Last month Leaf’s Cloud Services team headed up to Chicago for the AWS Summit. Amazon Web Services holds these free summits in many cities around the world. They are a great opportunity for beginners and experienced users alike to network and learn more about the platform. They even provide the chance to take certification exams (which reminded us that we need to keep our Solutions Architect certifications up to date!).
This year it was clear that microservices are taking over. The longest lines were for sessions detailing how to run microservices on Docker or on how to implement them with Serverless techniques using AWS Lambda. The concept of breaking larger applications into smaller services is not new, but with the public descriptions of Service Oriented Architectures like those of AWS and Netflix, it is widely used. We're particularly interested in the organizational benefits of assigning small teams to building and supporting tightly-scoped, loosely coupled services.
An event like this is also a good opportunity to check in with services that have existed for a long time to stay current on new features. A good example of these are AWS Storage Gateway and Elastic Filesystem which have both seen further development since their initial launch. A service that impressed us thoroughly is Aurora: Amazon's enterprise-grade MySQL-compatible database engine. It shows how effectively AWS can squeeze out performance and reliability improvements when they are in control of the whole infrastructure stack. Several of our clients use Aurora, and it is good to see that this will pay dividends as we inherit regular improvements from Amazon's continued development.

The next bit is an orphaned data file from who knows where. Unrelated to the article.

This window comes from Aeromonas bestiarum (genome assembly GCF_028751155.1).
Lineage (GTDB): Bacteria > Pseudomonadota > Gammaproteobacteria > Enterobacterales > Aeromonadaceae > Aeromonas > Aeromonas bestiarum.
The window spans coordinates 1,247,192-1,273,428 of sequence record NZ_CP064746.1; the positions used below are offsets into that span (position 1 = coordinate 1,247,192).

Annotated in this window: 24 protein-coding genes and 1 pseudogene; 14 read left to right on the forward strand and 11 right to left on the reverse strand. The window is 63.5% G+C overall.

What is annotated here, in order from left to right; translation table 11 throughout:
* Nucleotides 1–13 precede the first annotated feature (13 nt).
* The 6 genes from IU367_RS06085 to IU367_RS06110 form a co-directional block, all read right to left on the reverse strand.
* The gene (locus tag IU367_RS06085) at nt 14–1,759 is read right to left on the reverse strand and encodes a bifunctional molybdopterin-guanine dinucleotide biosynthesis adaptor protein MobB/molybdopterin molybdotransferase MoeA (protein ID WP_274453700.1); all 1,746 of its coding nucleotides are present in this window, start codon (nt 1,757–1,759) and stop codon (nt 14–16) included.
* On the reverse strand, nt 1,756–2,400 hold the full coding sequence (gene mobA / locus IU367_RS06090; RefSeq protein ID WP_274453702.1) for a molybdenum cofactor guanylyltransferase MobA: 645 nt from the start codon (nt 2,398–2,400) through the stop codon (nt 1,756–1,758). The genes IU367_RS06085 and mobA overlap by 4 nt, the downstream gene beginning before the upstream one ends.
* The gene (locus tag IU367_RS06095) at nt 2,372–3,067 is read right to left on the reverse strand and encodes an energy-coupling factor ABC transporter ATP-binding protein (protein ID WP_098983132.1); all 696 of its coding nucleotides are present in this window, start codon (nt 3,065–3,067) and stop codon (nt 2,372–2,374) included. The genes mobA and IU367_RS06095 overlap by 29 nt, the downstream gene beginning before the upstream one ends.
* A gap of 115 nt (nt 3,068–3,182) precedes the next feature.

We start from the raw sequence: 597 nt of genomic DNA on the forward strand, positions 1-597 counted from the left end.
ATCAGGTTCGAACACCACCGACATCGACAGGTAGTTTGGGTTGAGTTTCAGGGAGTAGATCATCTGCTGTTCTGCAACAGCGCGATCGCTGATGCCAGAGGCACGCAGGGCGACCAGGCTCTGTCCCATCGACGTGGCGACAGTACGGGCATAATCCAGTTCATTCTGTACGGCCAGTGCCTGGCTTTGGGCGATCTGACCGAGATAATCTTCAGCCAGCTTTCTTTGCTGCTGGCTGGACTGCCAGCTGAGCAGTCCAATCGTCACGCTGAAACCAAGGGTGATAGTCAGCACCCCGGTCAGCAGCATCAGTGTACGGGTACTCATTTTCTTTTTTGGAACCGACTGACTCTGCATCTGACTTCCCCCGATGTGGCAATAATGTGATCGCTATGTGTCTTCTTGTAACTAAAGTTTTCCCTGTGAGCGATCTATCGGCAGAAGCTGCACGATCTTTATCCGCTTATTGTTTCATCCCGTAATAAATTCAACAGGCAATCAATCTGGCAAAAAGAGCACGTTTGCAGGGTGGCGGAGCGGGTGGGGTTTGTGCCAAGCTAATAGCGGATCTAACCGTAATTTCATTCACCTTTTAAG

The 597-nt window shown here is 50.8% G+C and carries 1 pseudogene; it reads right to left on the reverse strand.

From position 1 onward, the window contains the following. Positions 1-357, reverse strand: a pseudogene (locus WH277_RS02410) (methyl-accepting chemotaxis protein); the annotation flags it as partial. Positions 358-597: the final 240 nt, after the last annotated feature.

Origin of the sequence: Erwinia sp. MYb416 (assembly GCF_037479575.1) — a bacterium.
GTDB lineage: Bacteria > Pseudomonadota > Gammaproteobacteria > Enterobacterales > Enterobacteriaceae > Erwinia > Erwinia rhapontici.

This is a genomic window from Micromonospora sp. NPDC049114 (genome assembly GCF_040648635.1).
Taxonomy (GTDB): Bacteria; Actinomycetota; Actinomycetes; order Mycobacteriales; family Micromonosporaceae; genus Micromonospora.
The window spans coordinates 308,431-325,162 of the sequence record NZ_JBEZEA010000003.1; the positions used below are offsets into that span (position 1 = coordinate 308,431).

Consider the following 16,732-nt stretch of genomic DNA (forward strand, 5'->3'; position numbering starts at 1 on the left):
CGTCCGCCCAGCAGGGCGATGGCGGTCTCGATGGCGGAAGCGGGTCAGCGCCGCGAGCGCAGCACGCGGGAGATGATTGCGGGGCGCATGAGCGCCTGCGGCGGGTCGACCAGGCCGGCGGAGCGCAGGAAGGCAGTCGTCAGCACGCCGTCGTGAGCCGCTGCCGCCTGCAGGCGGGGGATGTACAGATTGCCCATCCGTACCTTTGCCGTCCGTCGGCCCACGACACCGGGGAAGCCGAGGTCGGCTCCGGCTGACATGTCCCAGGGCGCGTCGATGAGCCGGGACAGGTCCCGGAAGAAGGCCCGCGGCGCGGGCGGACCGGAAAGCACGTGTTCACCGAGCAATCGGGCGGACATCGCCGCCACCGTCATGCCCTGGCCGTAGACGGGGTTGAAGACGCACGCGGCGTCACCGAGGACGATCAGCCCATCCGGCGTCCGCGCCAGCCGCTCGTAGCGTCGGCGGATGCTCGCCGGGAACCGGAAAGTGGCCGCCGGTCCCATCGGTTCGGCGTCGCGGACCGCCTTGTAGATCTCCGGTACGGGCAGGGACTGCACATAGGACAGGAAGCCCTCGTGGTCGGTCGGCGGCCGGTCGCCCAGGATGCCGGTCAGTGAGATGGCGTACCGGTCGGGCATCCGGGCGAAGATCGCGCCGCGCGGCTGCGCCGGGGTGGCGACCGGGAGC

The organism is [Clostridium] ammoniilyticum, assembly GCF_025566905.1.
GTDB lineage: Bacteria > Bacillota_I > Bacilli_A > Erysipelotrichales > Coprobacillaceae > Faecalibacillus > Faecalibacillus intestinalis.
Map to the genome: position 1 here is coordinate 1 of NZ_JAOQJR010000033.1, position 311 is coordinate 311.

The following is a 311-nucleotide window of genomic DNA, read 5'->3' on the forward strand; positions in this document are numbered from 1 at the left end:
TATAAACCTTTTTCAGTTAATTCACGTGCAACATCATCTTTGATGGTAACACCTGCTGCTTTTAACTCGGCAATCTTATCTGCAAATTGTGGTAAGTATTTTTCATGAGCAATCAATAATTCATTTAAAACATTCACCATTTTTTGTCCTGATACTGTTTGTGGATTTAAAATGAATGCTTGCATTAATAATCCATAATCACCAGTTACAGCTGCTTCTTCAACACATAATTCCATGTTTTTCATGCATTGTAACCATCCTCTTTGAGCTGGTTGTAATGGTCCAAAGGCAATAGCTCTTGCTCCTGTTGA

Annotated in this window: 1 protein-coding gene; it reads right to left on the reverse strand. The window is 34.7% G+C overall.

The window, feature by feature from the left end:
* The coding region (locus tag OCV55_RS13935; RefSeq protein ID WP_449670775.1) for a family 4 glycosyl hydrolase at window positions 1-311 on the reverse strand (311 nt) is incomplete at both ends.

Another thing that struck us was the theme of Adrian Cockcroft’s keynote: public cloud providers have moved beyond allowing you to do the same things you did in your datacenter and are now providing capabilities that would be nearly impossible without massive investments in capital and talent. Take this example: CSPAN is annotating all of its video coverage of US politics by sampling frames and running them through Amazon Rekognition to detect the faces of politicians.
It’s obvious that cloud computing has moved beyond the startups. All major enterprises are making use of some form of cloud services and many are “all in”. The uncertainty and fear of moving workloads from your own bespoke data center to a cloud provider is a throwback to the last decade. How are we so sure? Consider this: McDonalds’ global Point of Sale system runs entirely on Amazon Web Services.
From a project perspective, our company launched as the industry was shifting from centralized, mainframe-based computing to distributed PC-based computing. As the 80s rolled over to the 90s, employees at Joseph Graves Associates were providing services across a wide variety of client sizes ranging from accounting services, staff augmentation, and custom development.
As the Internet became a household name, Leaf began providing web development services to adapt to the needs of its clients. Microsoft Visual Basic was a popular platform, and many of Leaf’s clients included traditional companies that were realizing the potential of the efficiencies gained by incorporating computers and networks into their everyday business processes.
2007 saw the release of the first smartphones from companies such as Blackberry and the Apple iPhone. Smartphones have changed many aspects of our business and personal communications. From a technology perspective, many of us are carrying around phones in our pocket that have roughly the processing power of a Cray supercomputer that filled an entire room in 1987.
Leaf has been around to participate in some amazing technology enhancements over the past 30 years. Many other industry shifts are underway, and we plan to post about them on Leaf's brand new technical blog.
Expect to see a wide variety of topics including: